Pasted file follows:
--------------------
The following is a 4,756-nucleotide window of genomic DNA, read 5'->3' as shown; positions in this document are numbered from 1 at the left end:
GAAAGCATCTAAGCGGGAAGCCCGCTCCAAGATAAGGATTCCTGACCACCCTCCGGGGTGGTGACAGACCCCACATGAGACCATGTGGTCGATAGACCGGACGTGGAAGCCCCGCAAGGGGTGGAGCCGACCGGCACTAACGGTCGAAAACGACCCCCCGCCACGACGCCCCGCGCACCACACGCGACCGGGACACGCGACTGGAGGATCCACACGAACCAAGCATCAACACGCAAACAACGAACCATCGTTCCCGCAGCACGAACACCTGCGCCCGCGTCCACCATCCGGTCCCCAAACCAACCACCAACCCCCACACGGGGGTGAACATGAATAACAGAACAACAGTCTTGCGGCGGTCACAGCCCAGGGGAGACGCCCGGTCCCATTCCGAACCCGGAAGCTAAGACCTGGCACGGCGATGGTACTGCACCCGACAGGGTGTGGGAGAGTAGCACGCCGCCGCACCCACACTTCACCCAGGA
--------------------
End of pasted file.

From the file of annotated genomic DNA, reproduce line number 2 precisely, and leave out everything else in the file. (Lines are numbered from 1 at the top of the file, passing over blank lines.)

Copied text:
GAAAGCATCTAAGCGGGAAGCCCGCTCCAAGATAAGGATTCCTGACCACCCTCCGGGGTGGTGACAGACCCCACATGAGACCATGTGGTCGATAGACCGGACGTGGAAGCCCCGCAAGGGGTGGAGCCGACCGGCACTAACGGTCGAAAACGACCCCCCGCCACGACGCCCCGCGCACCACACGCGACCGGGACACGCGACTGGAGGATCCACACGAACCAAGCATCAACACGCAAACAACGAACCATCGTTCCCGCAGCACGAACACCTGCGCCCGCGTCCACCATCCGGTCCCCAAACCAACCACCAACCCCCACACGGGGGTGAACATGAATAACAGAACAACAGTCTTGCGGCGGTCACAGCCCAGGGGAGACGCCCGGTCCCATTCCGAACCCGGAAGCTAAGACCTGGCACGGCGATGGTACTGCACCCGACAGGGTGTGGGAGAGTAGCACGCCGCCGCACCCACACTTCACCCAGGA